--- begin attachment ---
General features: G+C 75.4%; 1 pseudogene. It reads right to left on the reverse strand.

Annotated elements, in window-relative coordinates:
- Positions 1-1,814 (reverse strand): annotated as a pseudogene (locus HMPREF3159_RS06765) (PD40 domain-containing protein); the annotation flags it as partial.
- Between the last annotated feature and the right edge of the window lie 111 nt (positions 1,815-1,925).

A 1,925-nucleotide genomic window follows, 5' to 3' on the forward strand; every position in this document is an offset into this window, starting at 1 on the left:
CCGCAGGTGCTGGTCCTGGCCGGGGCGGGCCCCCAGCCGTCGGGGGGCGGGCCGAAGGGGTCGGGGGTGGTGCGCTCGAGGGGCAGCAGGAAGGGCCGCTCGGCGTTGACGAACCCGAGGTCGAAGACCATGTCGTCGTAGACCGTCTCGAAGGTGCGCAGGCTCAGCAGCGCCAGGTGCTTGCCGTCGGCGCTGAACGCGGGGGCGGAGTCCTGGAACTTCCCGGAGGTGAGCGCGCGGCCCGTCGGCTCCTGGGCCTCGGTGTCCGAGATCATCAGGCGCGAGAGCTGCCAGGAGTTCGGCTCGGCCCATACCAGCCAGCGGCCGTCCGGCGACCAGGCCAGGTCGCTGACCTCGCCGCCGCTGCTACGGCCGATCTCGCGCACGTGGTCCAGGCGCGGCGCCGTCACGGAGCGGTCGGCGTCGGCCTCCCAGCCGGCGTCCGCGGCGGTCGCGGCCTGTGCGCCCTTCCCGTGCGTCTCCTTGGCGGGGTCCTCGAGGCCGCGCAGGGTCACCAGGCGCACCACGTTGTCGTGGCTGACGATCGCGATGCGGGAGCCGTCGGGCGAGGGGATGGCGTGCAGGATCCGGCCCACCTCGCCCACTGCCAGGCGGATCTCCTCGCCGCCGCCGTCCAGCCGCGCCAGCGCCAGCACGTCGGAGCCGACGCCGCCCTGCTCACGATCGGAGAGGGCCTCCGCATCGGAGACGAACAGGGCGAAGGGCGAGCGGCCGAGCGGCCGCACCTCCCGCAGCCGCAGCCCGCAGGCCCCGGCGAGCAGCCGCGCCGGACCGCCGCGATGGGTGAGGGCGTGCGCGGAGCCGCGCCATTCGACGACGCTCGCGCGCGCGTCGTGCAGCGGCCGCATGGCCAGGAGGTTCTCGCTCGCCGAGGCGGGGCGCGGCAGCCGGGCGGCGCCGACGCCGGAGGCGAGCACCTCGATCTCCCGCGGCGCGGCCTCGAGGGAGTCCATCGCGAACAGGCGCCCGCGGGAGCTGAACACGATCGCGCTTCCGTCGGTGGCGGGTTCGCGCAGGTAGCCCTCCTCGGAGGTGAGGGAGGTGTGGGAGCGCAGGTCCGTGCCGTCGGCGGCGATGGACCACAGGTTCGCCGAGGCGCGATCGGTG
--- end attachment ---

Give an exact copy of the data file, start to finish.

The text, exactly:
General features: G+C 75.4%; 1 pseudogene. It reads right to left on the reverse strand.

Annotated elements, in window-relative coordinates:
- Positions 1-1,814 (reverse strand): annotated as a pseudogene (locus HMPREF3159_RS06765) (PD40 domain-containing protein); the annotation flags it as partial.
- Between the last annotated feature and the right edge of the window lie 111 nt (positions 1,815-1,925).

A 1,925-nucleotide genomic window follows, 5' to 3' on the forward strand; every position in this document is an offset into this window, starting at 1 on the left:
CCGCAGGTGCTGGTCCTGGCCGGGGCGGGCCCCCAGCCGTCGGGGGGCGGGCCGAAGGGGTCGGGGGTGGTGCGCTCGAGGGGCAGCAGGAAGGGCCGCTCGGCGTTGACGAACCCGAGGTCGAAGACCATGTCGTCGTAGACCGTCTCGAAGGTGCGCAGGCTCAGCAGCGCCAGGTGCTTGCCGTCGGCGCTGAACGCGGGGGCGGAGTCCTGGAACTTCCCGGAGGTGAGCGCGCGGCCCGTCGGCTCCTGGGCCTCGGTGTCCGAGATCATCAGGCGCGAGAGCTGCCAGGAGTTCGGCTCGGCCCATACCAGCCAGCGGCCGTCCGGCGACCAGGCCAGGTCGCTGACCTCGCCGCCGCTGCTACGGCCGATCTCGCGCACGTGGTCCAGGCGCGGCGCCGTCACGGAGCGGTCGGCGTCGGCCTCCCAGCCGGCGTCCGCGGCGGTCGCGGCCTGTGCGCCCTTCCCGTGCGTCTCCTTGGCGGGGTCCTCGAGGCCGCGCAGGGTCACCAGGCGCACCACGTTGTCGTGGCTGACGATCGCGATGCGGGAGCCGTCGGGCGAGGGGATGGCGTGCAGGATCCGGCCCACCTCGCCCACTGCCAGGCGGATCTCCTCGCCGCCGCCGTCCAGCCGCGCCAGCGCCAGCACGTCGGAGCCGACGCCGCCCTGCTCACGATCGGAGAGGGCCTCCGCATCGGAGACGAACAGGGCGAAGGGCGAGCGGCCGAGCGGCCGCACCTCCCGCAGCCGCAGCCCGCAGGCCCCGGCGAGCAGCCGCGCCGGACCGCCGCGATGGGTGAGGGCGTGCGCGGAGCCGCGCCATTCGACGACGCTCGCGCGCGCGTCGTGCAGCGGCCGCATGGCCAGGAGGTTCTCGCTCGCCGAGGCGGGGCGCGGCAGCCGGGCGGCGCCGACGCCGGAGGCGAGCACCTCGATCTCCCGCGGCGCGGCCTCGAGGGAGTCCATCGCGAACAGGCGCCCGCGGGAGCTGAACACGATCGCGCTTCCGTCGGTGGCGGGTTCGCGCAGGTAGCCCTCCTCGGAGGTGAGGGAGGTGTGGGAGCGCAGGTCCGTGCCGTCGGCGGCGATGGACCACAGGTTCGCCGAGGCGCGATCGGTG